MARITZA MUNDO-BARILLASYeah. Well, for me, I'm Salvadoran. So, the people that were around me, I guess that helped a lot to, like, not assimilate, but to feel better here, because my classmates, they came that same year that I did, most of my friends. And they came the way that I did. They knew the struggle. They knew how life was back in El Salvador. And we all, like, worked together to learn English, to help our families, help ourselves. Like altogether we worked hard, because, like, we knew in our situation, we kept reminding -- like the world reminds us that things -- we wouldn't be able to do those things. But we reminded each other that if we worked hard, worked together, then we can. And it will be hard, but at the end of the day if you work hard, there's a chance that we'll make it.
NNAMDII wanted to get to Jackie Reyes-Yanes first, because many new arrivals make their way to this area because of economic opportunities available to them, and to stay with family who are already here. What resources are available from the District government to immigrants who have just arrived?
JACKIE REYES-YANESYes. Buenos noches a todos. Welcome to Bell, which this was my school back in '92 and '93. So, I'm home. And this is the message -- well, I'm back, like, every other week here. But I am here on behalf -- I tell this to everybody that we have a mayor that really cares for immigrants, and we want to make sure that everybody feels at home. And where you feel at home, you feel safe. And we don't have to worry about what the immigration status is when we're at home, right? We want to make sure that you have a place here in Washington, D.C. that cares for immigrants, for all immigrants. So, one of the things that Mayor Bowser has done since day one, since she became the mayor, is to reflect the constituency that she was elected by.
JACKIE REYES-YANESAnd I'm the first Salvadoran. And like you said, Maritza and Claudia, you know, we are the biggest community. I'm the first Salvadoran to lead the Mayor's Office on Latino Affairs. So, having said that -- those are the first things that she did as a mayor, to make sure that we are at the table where she's making decisions. How is our community feeling? The first thing that she did when the new tenant -- because he's a tenant at 1600. He doesn't own the 1600. We got together, and the scare tactics that he uses, we are not an arm of the federal administration. And thank God, we have autonomy in our budget. So, what she did first, have resources. You know, but those resources cost money. So, it's put our budget -- it was for $500,000 for the Immigration Justice Legal Fund.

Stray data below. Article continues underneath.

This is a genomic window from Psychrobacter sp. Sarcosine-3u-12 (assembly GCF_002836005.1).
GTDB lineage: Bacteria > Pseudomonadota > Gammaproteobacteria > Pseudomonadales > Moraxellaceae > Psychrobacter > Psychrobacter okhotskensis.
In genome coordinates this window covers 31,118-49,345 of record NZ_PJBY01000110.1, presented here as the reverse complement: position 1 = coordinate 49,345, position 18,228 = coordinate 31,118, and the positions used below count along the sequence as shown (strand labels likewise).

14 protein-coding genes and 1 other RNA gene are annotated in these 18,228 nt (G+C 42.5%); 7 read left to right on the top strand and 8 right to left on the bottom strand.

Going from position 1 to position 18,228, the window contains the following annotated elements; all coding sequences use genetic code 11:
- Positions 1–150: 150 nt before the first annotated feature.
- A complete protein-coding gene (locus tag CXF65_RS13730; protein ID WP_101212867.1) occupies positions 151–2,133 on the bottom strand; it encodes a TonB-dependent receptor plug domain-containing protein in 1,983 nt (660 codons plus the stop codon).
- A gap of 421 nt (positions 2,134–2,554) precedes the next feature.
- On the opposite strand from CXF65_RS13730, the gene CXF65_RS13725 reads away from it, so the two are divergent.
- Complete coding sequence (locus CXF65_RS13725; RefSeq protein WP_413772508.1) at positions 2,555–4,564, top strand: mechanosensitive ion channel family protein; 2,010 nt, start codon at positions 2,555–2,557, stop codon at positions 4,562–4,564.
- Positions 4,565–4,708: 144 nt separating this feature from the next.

JACKIE REYES-YANESAnd we have our partners from Ayuda here, who have advocated again and again and again for this sources. So, we have, now, $2.5 million that our constituents that have any legal services need, they can have free at cost. So, we have -- I have my team here outside. If you have any family member that is going through anything regarding immigration status, please feel free to contact us. That's what we're here for. In Washington, D.C., we are a sanctuary city.
NNAMDIWhat is the danger for undocumented immigrants if they don't receive a full and complete legal consultation?
REYES-YANESSo, one of the things that I like to say, this is a country of laws, but we are human beings. It doesn't matter how you look. You can be walking on the street. And what I tell people -- and we have spent a lot of our resources educating our community and knowing our rights. Nobody can stop me. So, if they see Paula or myself in the street, they can stop us just because they can assume. She could be from Russia and be undocumented here, right. But it's knowing our basic rights. Nobody can stop you and ask you for your immigration status. In Washington, we have done a good job. In Washington D.C. we have done a great job making sure that our constituents know what our rights are. So, that's why we work so hard for it.
NNAMDIWe're coming to you from the Columbia Heights Educational Campus with a discussion about immigration and, in particular, how it affects our young people. We have members of the audience who have questions or comments for us. We'll start over here. Go right ahead, please.
TRANSLATORSometimes, people who aren't immigrants get resources that are meant for immigrants who don't speak English. What are you going to do to make sure that immigrants who don't speak English get the resources that they need?
RACINEI think that's a very important question. And I'm happy that the young lady felt comfortable asking the question in her native tongue. And I'm thrilled that WAMU had the foresight to have a translator. In the District of Columbia, there are any number of people who speak a different language. And so it's important for us to communicate in the language of our residents. And I know that the mayor's office has done that. And certainly the Office of Attorney General is also publishing materials, educational materials, knowing-your-rights materials, both in English and in Spanish and will translate it in any language that the residents need.